Summer calendar and community news edition

Vol. V No. 1   ·   29 June 2001 


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B.U. Bridge is published by the Boston University Office of University Relations.

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I am interested in doing water sports like canoeing, sailing, rowing, kayaking, and wind surfing this summer. However, I cannot swim. I am currently taking swimming lessons, but I'd like to start participating in water sports right away. How can I accomplish this safely?

"It's never too late to learn how to swim as an adult," says Ann Richie, director of aquatics and promotions in BU's Department of Physical Education, Recreation, and Dance. "Adults who are highly motivated often have excellent success learning how to swim in a relatively short period of time.

"While an invigorating row at sunrise or a peaceful afternoon sail on the Charles River sounds like the perfect way to start or cap a summer day in Boston, open-water conditions present potential hazards - wind gusts, waves, currents, and cold water - that can challenge even the most skilled swimmer. While capsizing in the Charles is rare, even crew shells can overturn in strong winds. Sailors and kayakers wear life jackets, but rowers do not. Yet even with a life jacket on, a boater may end up under the hull of a small craft if it capsizes or he accidentally falls into the water.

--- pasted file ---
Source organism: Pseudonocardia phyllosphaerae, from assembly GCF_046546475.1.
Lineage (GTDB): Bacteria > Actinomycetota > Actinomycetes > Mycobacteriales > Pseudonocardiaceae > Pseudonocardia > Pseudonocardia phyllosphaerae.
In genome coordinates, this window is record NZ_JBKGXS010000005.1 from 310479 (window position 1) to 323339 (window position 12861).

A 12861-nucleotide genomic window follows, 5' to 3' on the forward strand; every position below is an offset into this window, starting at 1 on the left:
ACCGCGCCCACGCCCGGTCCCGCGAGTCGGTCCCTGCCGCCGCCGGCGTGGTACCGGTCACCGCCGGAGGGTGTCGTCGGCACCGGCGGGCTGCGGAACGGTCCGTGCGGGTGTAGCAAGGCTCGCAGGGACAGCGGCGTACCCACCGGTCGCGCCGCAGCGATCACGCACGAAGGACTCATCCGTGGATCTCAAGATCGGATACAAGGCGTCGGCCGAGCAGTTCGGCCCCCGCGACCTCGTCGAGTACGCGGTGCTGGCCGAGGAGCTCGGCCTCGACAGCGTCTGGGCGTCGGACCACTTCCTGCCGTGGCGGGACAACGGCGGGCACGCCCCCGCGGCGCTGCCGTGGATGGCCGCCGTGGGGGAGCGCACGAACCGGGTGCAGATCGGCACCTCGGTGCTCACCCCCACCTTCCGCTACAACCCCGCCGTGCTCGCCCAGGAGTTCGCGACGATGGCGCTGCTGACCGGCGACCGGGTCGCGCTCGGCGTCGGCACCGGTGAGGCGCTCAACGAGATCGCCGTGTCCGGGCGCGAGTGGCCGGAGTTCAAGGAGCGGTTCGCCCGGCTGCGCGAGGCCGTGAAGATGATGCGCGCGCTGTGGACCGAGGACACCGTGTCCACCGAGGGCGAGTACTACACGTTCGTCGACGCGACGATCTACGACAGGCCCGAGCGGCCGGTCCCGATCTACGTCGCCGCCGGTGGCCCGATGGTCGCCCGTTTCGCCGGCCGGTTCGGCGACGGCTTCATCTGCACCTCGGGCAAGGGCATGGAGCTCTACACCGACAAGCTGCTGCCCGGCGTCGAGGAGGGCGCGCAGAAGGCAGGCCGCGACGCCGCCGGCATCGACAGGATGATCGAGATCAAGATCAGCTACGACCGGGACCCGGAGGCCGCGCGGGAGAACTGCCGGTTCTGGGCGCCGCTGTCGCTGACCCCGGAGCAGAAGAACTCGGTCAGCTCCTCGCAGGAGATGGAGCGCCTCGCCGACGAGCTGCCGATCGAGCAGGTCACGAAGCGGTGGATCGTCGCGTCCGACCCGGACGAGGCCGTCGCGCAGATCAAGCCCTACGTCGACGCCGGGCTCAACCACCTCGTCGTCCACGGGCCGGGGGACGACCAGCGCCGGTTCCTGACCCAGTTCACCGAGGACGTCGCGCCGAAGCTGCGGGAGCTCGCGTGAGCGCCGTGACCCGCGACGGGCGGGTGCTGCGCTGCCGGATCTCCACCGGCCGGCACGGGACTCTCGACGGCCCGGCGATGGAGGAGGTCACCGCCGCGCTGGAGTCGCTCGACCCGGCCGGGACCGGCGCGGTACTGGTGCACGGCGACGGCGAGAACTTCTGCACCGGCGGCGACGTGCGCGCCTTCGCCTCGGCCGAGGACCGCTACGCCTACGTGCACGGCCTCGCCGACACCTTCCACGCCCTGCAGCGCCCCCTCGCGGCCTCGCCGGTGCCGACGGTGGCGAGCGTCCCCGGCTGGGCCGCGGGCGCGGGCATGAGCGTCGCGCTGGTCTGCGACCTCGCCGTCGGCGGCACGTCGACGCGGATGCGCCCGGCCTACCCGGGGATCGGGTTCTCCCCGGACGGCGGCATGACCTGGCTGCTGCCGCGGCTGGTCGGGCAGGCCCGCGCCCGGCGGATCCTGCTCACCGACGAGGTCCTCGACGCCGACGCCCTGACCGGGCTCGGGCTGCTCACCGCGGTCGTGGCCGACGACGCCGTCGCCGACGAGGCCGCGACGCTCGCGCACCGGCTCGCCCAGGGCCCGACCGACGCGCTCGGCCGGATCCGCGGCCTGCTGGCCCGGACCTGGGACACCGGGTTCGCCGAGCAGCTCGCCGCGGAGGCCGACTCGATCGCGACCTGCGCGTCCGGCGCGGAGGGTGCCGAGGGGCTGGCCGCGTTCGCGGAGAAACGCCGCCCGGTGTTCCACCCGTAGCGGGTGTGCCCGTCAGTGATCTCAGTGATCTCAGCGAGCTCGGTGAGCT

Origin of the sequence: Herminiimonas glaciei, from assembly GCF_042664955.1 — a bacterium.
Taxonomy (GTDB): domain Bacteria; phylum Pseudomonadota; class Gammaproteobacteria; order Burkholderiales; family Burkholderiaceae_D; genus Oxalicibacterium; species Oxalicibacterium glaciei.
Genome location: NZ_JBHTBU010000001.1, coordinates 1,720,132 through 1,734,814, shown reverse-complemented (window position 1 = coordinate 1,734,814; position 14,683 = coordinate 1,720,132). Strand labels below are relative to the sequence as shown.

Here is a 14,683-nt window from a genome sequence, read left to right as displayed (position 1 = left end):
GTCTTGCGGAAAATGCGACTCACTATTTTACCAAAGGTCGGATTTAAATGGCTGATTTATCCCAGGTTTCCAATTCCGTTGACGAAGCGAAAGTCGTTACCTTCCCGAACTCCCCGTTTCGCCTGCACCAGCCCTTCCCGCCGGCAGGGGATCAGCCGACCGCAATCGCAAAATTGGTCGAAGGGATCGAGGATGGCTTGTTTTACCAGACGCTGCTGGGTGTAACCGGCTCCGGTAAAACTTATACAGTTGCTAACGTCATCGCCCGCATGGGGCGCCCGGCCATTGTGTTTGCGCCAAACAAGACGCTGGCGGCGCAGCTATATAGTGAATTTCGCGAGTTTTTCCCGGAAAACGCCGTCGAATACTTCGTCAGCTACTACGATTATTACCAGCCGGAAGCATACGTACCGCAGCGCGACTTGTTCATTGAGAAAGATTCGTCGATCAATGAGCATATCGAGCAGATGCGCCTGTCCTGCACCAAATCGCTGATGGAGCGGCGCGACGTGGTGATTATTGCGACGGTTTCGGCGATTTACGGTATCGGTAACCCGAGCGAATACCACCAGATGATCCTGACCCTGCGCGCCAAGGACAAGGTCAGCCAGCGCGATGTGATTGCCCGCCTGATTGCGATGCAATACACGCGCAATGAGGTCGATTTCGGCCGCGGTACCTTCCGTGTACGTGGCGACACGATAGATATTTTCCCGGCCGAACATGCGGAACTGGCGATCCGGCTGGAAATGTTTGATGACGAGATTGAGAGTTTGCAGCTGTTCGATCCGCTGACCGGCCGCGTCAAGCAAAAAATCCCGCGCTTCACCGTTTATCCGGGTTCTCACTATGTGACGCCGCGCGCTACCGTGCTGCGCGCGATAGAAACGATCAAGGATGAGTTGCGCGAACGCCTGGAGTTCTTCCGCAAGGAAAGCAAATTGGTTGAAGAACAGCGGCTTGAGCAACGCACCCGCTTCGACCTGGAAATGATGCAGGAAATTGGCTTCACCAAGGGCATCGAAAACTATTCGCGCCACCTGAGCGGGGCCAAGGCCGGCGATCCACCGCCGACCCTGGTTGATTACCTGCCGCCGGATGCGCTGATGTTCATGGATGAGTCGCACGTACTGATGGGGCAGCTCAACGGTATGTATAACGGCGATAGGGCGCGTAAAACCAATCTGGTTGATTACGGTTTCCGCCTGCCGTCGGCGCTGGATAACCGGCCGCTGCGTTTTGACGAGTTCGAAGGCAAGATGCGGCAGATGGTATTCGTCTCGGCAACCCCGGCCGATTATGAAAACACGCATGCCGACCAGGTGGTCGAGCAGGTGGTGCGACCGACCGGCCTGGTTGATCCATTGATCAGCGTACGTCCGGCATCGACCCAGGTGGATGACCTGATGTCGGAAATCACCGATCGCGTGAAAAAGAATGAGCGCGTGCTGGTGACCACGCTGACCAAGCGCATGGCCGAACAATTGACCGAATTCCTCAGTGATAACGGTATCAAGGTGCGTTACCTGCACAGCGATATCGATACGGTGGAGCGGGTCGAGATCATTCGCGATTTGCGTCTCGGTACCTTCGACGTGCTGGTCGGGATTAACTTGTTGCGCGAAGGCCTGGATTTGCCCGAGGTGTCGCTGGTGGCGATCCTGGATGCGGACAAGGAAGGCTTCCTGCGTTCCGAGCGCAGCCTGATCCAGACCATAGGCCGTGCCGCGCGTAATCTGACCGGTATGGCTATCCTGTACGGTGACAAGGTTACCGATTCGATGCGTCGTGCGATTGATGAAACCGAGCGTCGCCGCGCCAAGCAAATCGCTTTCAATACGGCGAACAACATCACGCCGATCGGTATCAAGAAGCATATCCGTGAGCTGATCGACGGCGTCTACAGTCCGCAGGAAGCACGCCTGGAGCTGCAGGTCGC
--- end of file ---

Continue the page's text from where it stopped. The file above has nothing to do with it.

"There is no getting around the fact that learning to swim is fundamental to your personal safety in the water. This is why, for your well-being, PERD requires anyone taking a boating class to pass a boating swim test before any on-the-water activity. The boating swim test is an evaluation of your ability to plunge into the water (by jumping or diving), hold your breath and swim under water, kick up to the surface, demonstrate forward locomotion using rhythmic breathing (putting your face in and out of the water comfortably), and stay in one place while holding your head out of the water (treading water).

"I encourage you to be persistent, continue your swim lessons, and improve your skills before attempting activities held out on open water. Be sure your instruction comes from a qualified teacher (such as an American Red Cross-authorized water safety instructor) who encourages you to work at your own pace and who teaches floating and breath control before moving into the more difficult strokes such as the crawl. PERD offers Adult Learn to Swim classes in the summer and throughout the academic year. After attaining a comfort level and confidence in deep water, you'll find participating in water sports - boating, scuba diving, water skiing, surfing, or even fishing from a small craft - even more enjoyable."


29 June 2001
Boston University
Office of University Relations